Shares in quirky fashion label Ted Baker (TED) tumbled 9.3% to 139p on Monday after the embattled retailer launched a rescue funding deal involving a huge placing of shares at a heavily discounted 75p.
Considering the stock was trading above £31 a share just over two years ago, the subsequent decline has been brutal and the shareholder value destruction devastating.
Delayed full year results made for grim reading too, although the positive news is the new management team led by Rachel Osborne has outlined a bold turnaround strategy, dubbed ‘Ted’s Growth Formula’, which includes ambitious sales and profit targets and demonstrates faith in the future of the brand.
Ted Baker plans to raise £95m through an open offer and firm placing, and up to a further £10m through an offer for subscription, at 75p per new share, in order to shore up its finances and see it through the coronavirus.
Chief executive Rachel Osborne commented: ‘We are excited to launch “Ted’s Formula for Growth”, a comprehensive strategy for the Ted Baker brand which is supported by a significant recapitalisation of the business, that strengthens our position and enables us to both execute that transformation, and navigate through the disruption caused by COVID-19.’
Osborne insisted: ‘The Ted Baker brand is much loved, it has a unique personality and character built up over many decades, and that provides us with a remarkably strong foundation from which to continue our international growth.’
TRADING REMAINS TOUGH
The recapitalisation news accompanied dire annual results from the self-styled ‘global British lifestyle brand’, which lurched from a £30.7m pre-tax profit to a £79.9m loss for the year ended 25 January 2020.
Sales softened 1.4% to £630.5m, impacted by significant discounting across the apparel industry in response to weak consumer spending and the channel shift to online.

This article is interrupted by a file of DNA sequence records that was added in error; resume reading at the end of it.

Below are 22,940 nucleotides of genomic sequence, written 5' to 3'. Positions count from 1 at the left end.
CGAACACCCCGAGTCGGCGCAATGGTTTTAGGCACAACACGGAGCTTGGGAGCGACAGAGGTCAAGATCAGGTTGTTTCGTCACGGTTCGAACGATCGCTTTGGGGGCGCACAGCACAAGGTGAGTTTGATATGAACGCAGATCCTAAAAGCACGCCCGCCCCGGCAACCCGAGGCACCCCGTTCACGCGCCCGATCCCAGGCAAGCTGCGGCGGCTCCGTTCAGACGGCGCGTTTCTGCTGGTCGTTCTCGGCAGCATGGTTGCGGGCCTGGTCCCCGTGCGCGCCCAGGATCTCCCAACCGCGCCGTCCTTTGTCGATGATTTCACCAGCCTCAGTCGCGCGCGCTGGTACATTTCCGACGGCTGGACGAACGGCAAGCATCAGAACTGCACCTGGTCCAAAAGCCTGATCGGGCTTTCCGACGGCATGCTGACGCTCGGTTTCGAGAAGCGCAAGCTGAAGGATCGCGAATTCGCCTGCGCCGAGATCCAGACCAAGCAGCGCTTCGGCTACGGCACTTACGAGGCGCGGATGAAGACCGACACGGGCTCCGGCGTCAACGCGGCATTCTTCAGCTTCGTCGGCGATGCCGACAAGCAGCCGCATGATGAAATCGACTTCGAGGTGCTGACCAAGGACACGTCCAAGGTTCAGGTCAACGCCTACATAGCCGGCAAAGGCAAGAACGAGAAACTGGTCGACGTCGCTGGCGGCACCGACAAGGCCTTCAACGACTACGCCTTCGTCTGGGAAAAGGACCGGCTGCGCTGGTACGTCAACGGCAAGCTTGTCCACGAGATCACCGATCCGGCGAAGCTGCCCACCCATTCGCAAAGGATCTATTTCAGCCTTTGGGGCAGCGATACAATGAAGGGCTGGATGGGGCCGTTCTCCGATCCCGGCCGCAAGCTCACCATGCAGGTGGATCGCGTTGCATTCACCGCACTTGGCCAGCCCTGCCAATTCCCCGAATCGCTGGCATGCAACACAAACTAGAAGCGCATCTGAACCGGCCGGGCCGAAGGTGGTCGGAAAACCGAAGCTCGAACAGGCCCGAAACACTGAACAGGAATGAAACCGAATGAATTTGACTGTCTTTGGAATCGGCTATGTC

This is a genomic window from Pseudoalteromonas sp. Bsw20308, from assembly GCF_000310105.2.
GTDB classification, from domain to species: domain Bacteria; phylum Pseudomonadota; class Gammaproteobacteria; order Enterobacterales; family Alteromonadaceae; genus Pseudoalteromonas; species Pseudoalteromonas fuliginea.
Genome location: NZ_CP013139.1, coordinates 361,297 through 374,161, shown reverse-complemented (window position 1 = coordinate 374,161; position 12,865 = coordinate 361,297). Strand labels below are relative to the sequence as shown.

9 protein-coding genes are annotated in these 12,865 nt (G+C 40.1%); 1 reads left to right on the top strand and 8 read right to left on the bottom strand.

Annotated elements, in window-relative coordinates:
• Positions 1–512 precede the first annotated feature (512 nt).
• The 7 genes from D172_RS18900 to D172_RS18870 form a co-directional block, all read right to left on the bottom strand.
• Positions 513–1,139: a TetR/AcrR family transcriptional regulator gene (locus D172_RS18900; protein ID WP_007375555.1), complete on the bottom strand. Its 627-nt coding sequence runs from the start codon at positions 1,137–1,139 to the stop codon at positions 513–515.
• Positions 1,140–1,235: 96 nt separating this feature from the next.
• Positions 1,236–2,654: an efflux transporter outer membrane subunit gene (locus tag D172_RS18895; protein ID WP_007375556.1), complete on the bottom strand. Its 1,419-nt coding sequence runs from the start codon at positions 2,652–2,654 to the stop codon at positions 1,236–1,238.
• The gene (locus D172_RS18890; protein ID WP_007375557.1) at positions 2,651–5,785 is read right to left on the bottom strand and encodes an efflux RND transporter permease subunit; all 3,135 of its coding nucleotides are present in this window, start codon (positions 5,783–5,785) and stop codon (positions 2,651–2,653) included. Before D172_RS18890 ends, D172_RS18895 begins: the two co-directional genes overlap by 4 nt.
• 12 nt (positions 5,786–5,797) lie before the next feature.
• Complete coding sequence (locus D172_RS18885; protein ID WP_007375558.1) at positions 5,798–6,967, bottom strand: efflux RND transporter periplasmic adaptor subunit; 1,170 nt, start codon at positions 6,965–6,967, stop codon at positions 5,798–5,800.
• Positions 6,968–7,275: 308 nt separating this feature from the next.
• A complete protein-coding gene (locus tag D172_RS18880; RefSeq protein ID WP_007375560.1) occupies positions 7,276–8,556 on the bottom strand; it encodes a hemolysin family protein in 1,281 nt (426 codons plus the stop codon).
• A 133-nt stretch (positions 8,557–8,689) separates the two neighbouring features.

Current trading has been significantly impacted by COVID-19, with Ted Baker’s overall revenue down 36% for the 14 weeks to 2 May, although online revenues have been strong.
Even before the pandemic Ted Baker was struggling to recover from an accounting scandal, a string of profit warnings and a management reshuffle after founder Ray Kelvin, who has supported the recapitalisation, stepped down amid misconduct allegations that he has since denied.
THE EXPERTS’ VIEW
Liberum Capital commented: ‘The new management team know what went wrong historically and have a dynamic plan that should enhance the group’s capital light channel focus and move towards a more digital, customer centric model, all under-pinned by significant cost reduction.’
Russ Mould, investment director at AJ Bell, said: ‘The coronavirus pandemic couldn’t have come at a worse time for Ted Baker, happening just as it was trying to sort out internal problems.
‘Injecting a large amount of new money into the business will give it some breathing room so it can execute on the turnaround plan.
‘The growth strategy is a mixture of common sense and recognition that it needs to be sharper on cost control, engaging with customers and better with product appeal.
‘What really matters is the execution of this plan and it’s going to be quite a job when there is a need to overhaul the business culture as well as operations and product lines. The hard bit really starts from now on.’